DCR 58

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Development Control Regulation 58 brought in the year 1991 covered the arena of redevelopment of the Mill Lands. According to the original resolution if a Mill owner intended to undertake redevelopment of the Mill, then he/she could divide the part of the mill that was non-functional into three parts equally. One part was to be given to the city for creating open spaces and amenities, the second part was to be given to the Maharashtra Housing and Area Development Authority (MHADA) for constructing housing and the third part of the mill could be developed by the Mill Owner as per his/her wishes following the regulations of the Municipality.

The 1991 DCR allowed sale of mill land on the basis that 1/3 of the land should be handed over to the Municipal Corporation for open space for the city, 1/3 for affordable housing to Maharashtra Housing and Area Development Authority, (MHADA), and 1/3 could be developed by the millowners. In exchange for the two thirds given up, the owners were guaranteed equal land as TDR (Transfer of Development Rights) outside the island city.

The original resolution was amended in the year 2000 and as per this amendment, the owner of the mill was now allowed to develop the equivalent of existing ground cover (the land presently occupied by mill buildings) and the rest of the land would be then divided into three parts. This amendment was a sort of a fraud played out on the city. D T Joseph was Urban Development Secretary at the time this amendment was done and in a way this reading of the one-third, one-third, one-third formula was his brains at work.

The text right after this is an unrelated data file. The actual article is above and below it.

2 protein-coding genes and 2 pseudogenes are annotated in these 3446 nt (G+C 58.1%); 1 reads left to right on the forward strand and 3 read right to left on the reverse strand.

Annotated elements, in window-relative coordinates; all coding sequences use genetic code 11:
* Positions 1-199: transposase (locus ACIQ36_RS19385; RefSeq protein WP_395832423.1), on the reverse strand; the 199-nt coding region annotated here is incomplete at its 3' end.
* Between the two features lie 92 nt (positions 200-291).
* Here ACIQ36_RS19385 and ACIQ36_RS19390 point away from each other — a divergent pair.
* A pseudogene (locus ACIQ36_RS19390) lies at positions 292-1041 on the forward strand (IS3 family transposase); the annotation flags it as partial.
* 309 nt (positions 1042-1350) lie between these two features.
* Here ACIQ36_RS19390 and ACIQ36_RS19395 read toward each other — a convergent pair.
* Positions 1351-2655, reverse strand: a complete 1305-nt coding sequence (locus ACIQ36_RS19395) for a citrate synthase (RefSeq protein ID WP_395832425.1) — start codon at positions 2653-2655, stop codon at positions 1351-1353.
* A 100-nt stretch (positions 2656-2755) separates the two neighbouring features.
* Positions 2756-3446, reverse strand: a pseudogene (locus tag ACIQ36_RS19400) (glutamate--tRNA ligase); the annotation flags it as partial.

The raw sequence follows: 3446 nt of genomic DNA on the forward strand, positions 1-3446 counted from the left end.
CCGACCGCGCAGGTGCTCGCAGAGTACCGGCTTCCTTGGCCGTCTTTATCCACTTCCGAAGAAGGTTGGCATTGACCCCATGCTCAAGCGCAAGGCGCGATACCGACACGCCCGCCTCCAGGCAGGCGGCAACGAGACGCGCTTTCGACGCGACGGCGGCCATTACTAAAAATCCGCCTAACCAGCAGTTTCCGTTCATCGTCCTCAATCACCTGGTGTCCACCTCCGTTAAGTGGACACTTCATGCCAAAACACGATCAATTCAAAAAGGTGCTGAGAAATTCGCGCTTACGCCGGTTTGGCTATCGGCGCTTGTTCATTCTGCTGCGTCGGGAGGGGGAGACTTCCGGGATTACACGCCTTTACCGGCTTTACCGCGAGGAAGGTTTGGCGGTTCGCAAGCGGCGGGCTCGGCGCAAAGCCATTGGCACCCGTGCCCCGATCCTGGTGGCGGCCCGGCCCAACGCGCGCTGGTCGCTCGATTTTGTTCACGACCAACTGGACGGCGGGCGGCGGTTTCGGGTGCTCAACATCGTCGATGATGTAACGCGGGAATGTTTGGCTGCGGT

The 2001 DCR ostensibly gave mill workers rights to a share of the mill lands. The 2001 DCR gave protection (against eviction) to tenants of existing chawls on mill land, it set up a monitoring committee for payment of compensation to mill workers, it mandated that children of the workers should be given jobs in enterprises coming up on mill lands, and it also said that of the 1/3 of the land to be taken by MHADA for affordable housing, one half should be reserved for millworkers housing. All these concessions gave rise to a spurt of fraudulent ‘modernisation proposals’ and ‘revival schemes’, coming up before the Board for Industrial and Financial Reconstruction (BIFR) in Delhi, using various excuses to make a killing on the real estate market.